Circumcision, kippot and hiding as a Jew

This was not the first time I had heard about religious tensions from families in Europe. But something changed for me on this trip.

By HAYIM LEITER
August 11, 2019 21:13
Circumcision, kippot and hiding as a Jew

A kippah demonstration in front of a synagogue in Berlin. (photo credit: REUTERS)

‘Can we push off the bris until we move back to Israel?” the father of the baby asked me a few months ago. “Unfortunately, no. But why do ask?” I replied. “It’s not easy here in Germany. Brit milah [circumcision] is frowned upon and if there’s an emergency after the mohel has left, it will be a very uncomfortable situation,” he told me.

We conversed for a short time and I assured him that if he flew me in, there would be little chance of that eventuality. My technique results in much less bleeding and quicker recovery. Plus, I would stay until the next day to make sure all was well. And so it was settled, I was going to Hamburg.

This was not the first time I had heard about religious tensions from families in Europe. But something changed for me on this trip. On my past visits – both of my own volition, and at the request of the families I visited – I wore a hat to cover my kippah. In fact, a few months ago when I was in St. Petersburg, I actually left without one. The family was so concerned they gave me a baseball cap to wear while wandering the city at night. Oddly, they gave me a Birthright hat with a huge Star of David on the front. I’m not sure it really solved the problem.

On my previous trips, concealing outward signs of religion seemed like the logical thing to do. I thought things like, “Don’t stir up any trouble,” “Why take the chance?” and “The locals know best.” But just before this trip to Hamburg I realized something: These problems are related. Both the pressure to hide my kippah and not circumcising our sons are one and the same thing – an attempt to make us go away. And just as I am not going to stop making these trips, I decided I could no longer hide my identity.
Unlike the distress and anger over our ritual objects, the pressure against brit milah is much more overt. Just last week there was an article in the UK Huffington Post titled “Child Protection Laws Are Clear – Except When it Comes to Male Circumcision.” This op-ed is a scathing attack on our sacred ritual. It opened with unattributed quotes such as “I am also a little bit jealous of uncut guys as they luckily get to experience a sensation that I won’t ever be able to experience.” And a woman stating, “Circumcised ones look scarred and mutilated, not an attractive look.”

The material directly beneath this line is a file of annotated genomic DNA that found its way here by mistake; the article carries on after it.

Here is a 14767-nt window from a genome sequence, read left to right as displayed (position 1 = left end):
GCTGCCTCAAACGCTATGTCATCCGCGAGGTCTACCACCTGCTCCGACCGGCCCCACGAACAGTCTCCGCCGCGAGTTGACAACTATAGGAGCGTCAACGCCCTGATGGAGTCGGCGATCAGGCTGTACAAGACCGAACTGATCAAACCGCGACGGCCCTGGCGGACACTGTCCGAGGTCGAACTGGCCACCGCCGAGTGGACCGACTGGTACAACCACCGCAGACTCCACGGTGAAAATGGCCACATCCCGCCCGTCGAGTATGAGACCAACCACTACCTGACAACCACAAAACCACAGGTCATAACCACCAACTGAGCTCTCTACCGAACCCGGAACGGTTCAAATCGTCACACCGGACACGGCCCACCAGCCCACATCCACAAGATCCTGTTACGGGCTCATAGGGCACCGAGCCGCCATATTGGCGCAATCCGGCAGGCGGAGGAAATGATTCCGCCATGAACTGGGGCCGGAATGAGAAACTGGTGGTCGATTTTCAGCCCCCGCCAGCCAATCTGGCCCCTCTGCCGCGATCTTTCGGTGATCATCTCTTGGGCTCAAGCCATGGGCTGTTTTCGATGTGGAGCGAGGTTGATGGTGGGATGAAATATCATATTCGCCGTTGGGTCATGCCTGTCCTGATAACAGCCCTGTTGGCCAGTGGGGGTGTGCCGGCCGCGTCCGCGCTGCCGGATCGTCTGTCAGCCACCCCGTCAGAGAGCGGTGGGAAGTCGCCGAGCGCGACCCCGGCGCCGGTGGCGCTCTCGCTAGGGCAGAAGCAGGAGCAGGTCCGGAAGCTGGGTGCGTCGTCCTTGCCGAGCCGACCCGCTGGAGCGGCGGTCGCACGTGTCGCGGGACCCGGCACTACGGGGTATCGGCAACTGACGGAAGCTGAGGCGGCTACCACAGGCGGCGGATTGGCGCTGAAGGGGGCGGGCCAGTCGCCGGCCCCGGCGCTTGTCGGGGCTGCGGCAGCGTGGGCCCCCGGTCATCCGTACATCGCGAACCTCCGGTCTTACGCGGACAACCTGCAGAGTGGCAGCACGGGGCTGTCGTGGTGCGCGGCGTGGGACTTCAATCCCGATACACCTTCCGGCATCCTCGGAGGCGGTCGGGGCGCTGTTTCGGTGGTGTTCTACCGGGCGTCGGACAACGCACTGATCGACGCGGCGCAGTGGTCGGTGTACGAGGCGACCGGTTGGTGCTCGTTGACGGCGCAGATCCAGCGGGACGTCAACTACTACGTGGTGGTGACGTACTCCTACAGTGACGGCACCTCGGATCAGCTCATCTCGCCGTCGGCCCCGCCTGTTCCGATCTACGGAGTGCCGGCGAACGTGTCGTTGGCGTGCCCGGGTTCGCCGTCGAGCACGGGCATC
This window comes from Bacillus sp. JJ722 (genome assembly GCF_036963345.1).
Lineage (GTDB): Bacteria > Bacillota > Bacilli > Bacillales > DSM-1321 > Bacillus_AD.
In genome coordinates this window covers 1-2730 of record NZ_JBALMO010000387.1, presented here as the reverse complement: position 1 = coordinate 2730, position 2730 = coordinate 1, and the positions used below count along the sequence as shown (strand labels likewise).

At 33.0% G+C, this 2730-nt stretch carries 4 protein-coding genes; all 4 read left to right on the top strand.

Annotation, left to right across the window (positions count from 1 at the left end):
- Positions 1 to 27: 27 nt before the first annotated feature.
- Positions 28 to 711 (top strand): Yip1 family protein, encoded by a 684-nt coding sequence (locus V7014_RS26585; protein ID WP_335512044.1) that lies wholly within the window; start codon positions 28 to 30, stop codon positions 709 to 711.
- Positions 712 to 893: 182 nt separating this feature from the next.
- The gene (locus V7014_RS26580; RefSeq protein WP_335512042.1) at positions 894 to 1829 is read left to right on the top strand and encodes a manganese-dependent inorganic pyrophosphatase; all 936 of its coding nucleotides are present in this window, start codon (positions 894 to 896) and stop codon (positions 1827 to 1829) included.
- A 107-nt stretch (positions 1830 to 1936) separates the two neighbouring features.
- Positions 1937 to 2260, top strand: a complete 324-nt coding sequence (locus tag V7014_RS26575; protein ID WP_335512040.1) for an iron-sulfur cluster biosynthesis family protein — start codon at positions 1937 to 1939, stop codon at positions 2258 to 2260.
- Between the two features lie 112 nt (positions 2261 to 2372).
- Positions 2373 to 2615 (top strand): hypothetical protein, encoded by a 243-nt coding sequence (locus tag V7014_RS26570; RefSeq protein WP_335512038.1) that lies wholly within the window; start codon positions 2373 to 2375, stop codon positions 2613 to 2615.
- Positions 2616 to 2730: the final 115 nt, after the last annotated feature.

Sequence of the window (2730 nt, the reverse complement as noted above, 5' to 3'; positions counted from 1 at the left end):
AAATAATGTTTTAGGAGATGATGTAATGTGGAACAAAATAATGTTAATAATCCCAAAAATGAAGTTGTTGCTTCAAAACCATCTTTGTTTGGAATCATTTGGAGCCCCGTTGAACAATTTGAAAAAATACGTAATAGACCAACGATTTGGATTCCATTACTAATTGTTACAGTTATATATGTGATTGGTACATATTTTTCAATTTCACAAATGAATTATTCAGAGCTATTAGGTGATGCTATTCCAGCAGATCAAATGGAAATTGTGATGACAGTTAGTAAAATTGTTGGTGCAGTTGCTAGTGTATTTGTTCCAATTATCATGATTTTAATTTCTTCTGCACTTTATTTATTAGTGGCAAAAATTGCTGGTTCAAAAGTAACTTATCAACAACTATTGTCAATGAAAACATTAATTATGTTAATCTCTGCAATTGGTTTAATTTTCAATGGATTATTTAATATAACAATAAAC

The author, Ali May, assures the reader that these are actual quotes, but does it really matter? There is nothing new about the anti-circumcision movement’s use of body-shaming in an attempt to dissuade people from circumcision. These groups are completely obsessed with sexual satisfaction and peddle the lie that if you don’t have a foreskin then you are missing your real sexual potential. Their rhetoric is nothing more than antisemitism’s new incarnation.

SO MAYBE due to attacks like this one, when I left for Hamburg, I intentionally left my hat at home – even the Birthright one. Both in Istanbul (my layover) and in Hamburg, the stares I received seemed endless. But it made no difference to me. I had fire in my blood. My kippah was my way of saying, “I’m not hiding anymore.” That’s not to say there weren’t fears along the way, but while being surrounded by hundreds of hijabs, I knew it was the right thing to do.

When I landed in Germany, the father of the baby was quick to point out one of the most interesting facets of the city. In front of every home that was once owned by a Jew, there are gold squares called “stumbling stones.” They are embedded in the cement and contain the names of the people who once lived there, their birth dates, and where they were murdered in the Holocaust. They are meant to remind the city’s inhabitants of their history and ensure that it never happens again. It made even the most innocuous stroll weighty and frustrating but I was proud that those I passed saw a kippah and not a hat.

Thankfully, the bris in Germany was a meaningful experience with a wonderful family but I walked away with much more than just that. I returned home with a new sense of purpose. Our rituals are more than just a connection to our past, they are an assurance of our future. And as the glares continued while I was en route home it dawned on me: We, the Jews, are the world’s stumbling stones. This is the meaning of being a chosen people. We have to live by and remind the world that there is a thing called morality which God demands of us – all of us – and our rituals are the outward expression of the Divine will.

I have a message to the “antis” of the world, be they anti-circumcisionists or antisemites (which are most likely one and the same): Just because something doesn’t fit into your modern worldview doesn’t make it immoral. Judaism has withstood the test of time. Our ancestors were not Neanderthals whose teachings must be quashed by your enlightened justice. The philosophical underpinnings of our religion far surpass anything that your new age fads will ever produce. No matter how hard you yell or scream or shame us, we are not going anywhere. We will continue to keep our rituals, whether it’s donning a kippah or circumcising our sons until well after you are gone. And no movement or government – or anything else for that matter – will ever stop us.

The writer is a mohel who performs britot in Israel and around the world. He is also the founder of Magen HaBrit, an organization protecting both brit milah and the children who undergo it.


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